Venlet also took aim at a fundamental assumption of the JSF business model: concurrency. The JSF program was originally structured with a high rate of concurrency -- building production model aircraft while finishing ground and flight testing -- that assumed less change than is proving necessary.

"Fundamentally, that was a miscalculation," Venlet said. "You'd like to take the keys to your shiny new jet and give it to the fleet with all the capability and all the service life they want. What we're doing is, we're taking the keys to the shiny new jet, giving it to the fleet and saying, 'Give me that jet back in the first year. I've got to go take it up to this depot for a couple of months and tear into it and put in some structural mods, because if I don't, we're not going to be able to fly it more than a couple, three, four, five years.' That's what concurrency is doing to us." But he added: "I have the duty to navigate this program through concurrency. I don't have the luxury to stand on the pulpit and criticize and say how much I dislike it and wish we didn't have it. My duty is to help us navigate through it."

Lockheed Martin, prime contractor on the Pentagon's biggest program, has been pushing hard to increase the production rate, arguing its production line is ready and it has reduced problems on the line to speed things up. Speeding up production, of course, would boost economies of scale and help lower the politically sensitive price per plane.

But slowing production would help reduce the cost of replacing parts in jets that are being built before testing is complete, Venlet said. Although fatigue testing has barely begun -- along with "refined analysis" -- it's already turned up enough parts that need to be redesigned and replaced in jets already built that the changes may add $3 million to $5 million to each plane's cost.

The price of the F-35, being built by Lockheed Martin Corp. in three variants, has averaged roughly $111 million under the most recent Low Rate Initial Production (LRIP) Lot 4 contract.

The required changes to the aircraft aren't a matter of safety or of the F-35's ability to perform its missions, Venlet said. They're necessary, though, to make sure the plane's structural parts last the 8,000 hours of service life required. Nor are the weaknesses surprising in the world of fighter jets, he added. The discoveries are "not a quote 'problem with the airplane,'" Venlet said. "It's a fighter made out of metal and composites. You always find some hot spots and cracks and you have to go make fixes. That's normal. This airplane was maybe thought to be a little bit better, wouldn't have so much discovery. Well, no. It's more like standard fighters."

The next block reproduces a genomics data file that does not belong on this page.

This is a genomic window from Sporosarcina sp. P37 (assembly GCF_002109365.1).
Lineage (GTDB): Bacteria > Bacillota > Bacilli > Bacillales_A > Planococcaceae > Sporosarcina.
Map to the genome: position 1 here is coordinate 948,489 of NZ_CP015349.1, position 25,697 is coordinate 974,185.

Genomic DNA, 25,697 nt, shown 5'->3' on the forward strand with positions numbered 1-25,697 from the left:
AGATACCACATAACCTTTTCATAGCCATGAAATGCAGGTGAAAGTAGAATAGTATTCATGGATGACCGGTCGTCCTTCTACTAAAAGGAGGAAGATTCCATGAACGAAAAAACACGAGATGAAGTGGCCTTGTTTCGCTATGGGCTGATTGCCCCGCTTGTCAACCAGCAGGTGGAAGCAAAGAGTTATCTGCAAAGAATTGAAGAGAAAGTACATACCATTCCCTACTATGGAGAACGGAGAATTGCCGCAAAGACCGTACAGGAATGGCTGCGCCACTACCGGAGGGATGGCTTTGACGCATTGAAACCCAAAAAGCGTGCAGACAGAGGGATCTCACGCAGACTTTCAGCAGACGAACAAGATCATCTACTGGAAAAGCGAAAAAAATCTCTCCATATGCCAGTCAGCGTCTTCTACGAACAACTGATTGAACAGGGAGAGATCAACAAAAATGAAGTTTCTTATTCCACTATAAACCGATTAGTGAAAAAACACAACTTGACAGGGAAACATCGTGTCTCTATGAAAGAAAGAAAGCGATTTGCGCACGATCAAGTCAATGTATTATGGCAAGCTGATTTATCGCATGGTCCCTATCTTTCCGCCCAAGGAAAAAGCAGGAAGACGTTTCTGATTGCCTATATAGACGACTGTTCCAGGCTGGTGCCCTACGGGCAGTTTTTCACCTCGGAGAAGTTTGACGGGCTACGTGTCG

Venlet declined to say how much he thinks production should be slowed. Earlier plans called for the Pentagon to order 42 F-35s in fiscal 2011, but that was cut to 35 and more recently it was dropped to 30. Previous plans, which Venlet's comments and the unprecedented pressure to cut the defense budget make clear will change, had been to ramp up orders to 32 in fiscal 2012, 42 in fiscal 2013, 62 in fiscal 2014, 81 in fiscal 2015 and 108 in fiscal 2016 before jumping to more than 200 a year after fundamental fatigue and flight testing is done.

Officially the "Lightning II," the F-35 is a stealthy attack jet Lockheed is building with major subcontractors Northrop Grumman Corp. and BAE Systems for the Air Force, Navy, Marine Corps and 11 allied nations. There is a conventional take off and landing (CTOL) version, an aircraft carrier-suitable (CV) model and a short takeoff/vertical landing (STOVL) jump jet that hovers and lands much like a helicopter. The U.S. services alone are scheduled to buy 2,443 to replace a variety of older fighters, making the $379 billion program the Pentagon's largest.